Except for the thick silver accent at the bottom, the entire surface of the dashboard is padded. The tablet-like display on top is actually two monitors of the same size installed in one large frame, so it looks like you have just one extra-large monitor in the cockpit. Compared to other Tiggos, the display is much better. The characters are large, which makes it easy to see and touch (for the infotainment system). The operating system's menu is spread over three home pages, which is a lot for such a widescreen (and for a vehicle).
There is an Apple CarPlay app, but it does not work via USB or Bluetooth. Pairing is easy. You can even do it on the go, but it is not advisable. Always find a safe place to park when you are fiddling with vehicle apps. The USB ports are inside the center console, so you do not have cables lying around. The audio was surprisingly good. It was crisp and had highs and mids. I wanted a bit more bass but maybe that was asking too much of its Sony eight-speaker system.
The glossy center stack houses the automatic climate control system display that, thankfully, has manual controls, so it was easy to turn up the fan speed and lower the temp when parked under the sun. It has large fonts and buttons labeled legibly and is easy to manipulate. The Start/Stop button is here, along with the drive mode selector (Normal, Sport), the EV and HEV buttons, and the luminous gear selector.
The fit and finish of the cabin feel premium with visible stitching, plenty of soft-touch surfaces, quilted vehicle seats, and an expansive sunroof that opens all the way to the second row. I do have an issue with some peeling going on with the accent that frames the gear selector. This vehicle only has a little more than 12,000 kilometers on it so cabin appointments should hold for more than triple that distance.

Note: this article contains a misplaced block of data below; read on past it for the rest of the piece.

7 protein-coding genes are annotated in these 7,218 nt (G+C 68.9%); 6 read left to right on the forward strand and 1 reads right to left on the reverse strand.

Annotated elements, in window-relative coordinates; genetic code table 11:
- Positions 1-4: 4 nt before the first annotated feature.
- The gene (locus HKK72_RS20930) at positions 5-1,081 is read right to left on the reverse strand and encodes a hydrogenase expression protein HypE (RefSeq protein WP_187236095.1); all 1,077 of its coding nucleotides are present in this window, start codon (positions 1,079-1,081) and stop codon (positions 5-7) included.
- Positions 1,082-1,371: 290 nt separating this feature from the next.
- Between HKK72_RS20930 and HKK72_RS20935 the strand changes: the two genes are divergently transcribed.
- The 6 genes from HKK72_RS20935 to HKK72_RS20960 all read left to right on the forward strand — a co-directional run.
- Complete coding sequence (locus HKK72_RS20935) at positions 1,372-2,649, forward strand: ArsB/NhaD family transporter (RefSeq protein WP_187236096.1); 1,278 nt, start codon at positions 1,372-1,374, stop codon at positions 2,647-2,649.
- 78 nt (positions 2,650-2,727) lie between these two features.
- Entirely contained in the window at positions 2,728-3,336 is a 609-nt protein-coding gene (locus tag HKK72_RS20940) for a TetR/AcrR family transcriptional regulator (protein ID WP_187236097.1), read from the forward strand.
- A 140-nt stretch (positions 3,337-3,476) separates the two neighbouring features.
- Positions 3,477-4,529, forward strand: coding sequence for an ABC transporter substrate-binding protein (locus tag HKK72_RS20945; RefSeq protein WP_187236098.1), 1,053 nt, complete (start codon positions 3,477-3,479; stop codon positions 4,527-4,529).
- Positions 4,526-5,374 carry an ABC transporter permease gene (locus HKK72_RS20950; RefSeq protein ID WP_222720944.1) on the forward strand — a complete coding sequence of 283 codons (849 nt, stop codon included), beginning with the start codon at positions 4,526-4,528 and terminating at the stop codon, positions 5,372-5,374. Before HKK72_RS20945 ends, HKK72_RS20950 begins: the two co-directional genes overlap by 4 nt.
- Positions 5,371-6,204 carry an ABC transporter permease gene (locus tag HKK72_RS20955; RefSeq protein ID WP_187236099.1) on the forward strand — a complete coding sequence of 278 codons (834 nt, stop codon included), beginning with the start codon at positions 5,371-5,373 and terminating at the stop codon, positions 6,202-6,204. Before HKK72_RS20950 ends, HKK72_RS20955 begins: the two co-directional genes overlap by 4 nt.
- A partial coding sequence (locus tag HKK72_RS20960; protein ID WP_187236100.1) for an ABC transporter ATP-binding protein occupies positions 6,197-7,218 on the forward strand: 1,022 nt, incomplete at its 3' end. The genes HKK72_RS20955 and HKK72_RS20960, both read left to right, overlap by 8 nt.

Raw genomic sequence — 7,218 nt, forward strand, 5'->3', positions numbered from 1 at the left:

This PHEV has a parallel hybrid system composed of two propulsion options. The first is a 1.5-liter turbocharged gasoline engine that makes 155 PS and 230 Nm of torque, and the second are two permanent magnet synchronous motors (front and rear axles) that get power from a 19.27 kWh battery to generate 87 PS and 150 Nm of torque.
It was in EV (electric vehicle) mode when I first jumped in. It was quiet at startup, and if not for the instrument panel and accessories lighting up, I could not tell the vehicle was on. Acceleration is instantaneous because power goes directly to the wheels and does not go through the transmission. Without an engine to rev, all the batteries needed to do was zap the motors when I stepped on the throttle, which meant I had on-tap horsepower and torque at my disposal. At half charge, I got to Alabang from Santa Rosa and back with about 10 kilometers to spare. It takes about three hours to fully charge the battery from zero.
The ride was ultra-quiet and not just because there was no noise from the engine; that says a lot about the NVH (noise, vibration, and harshness) suppression. As you probably can surmise, going fast is no problem. I like that when you let go of the brakes the torque immediately kicks in to propel the vehicle forward. The pull was more palpable and deliberate, which is good as it got it moving quickly from a stop, but the brakes need to be a little less eager to smoothen out the ride in bumper-to-bumper traffic.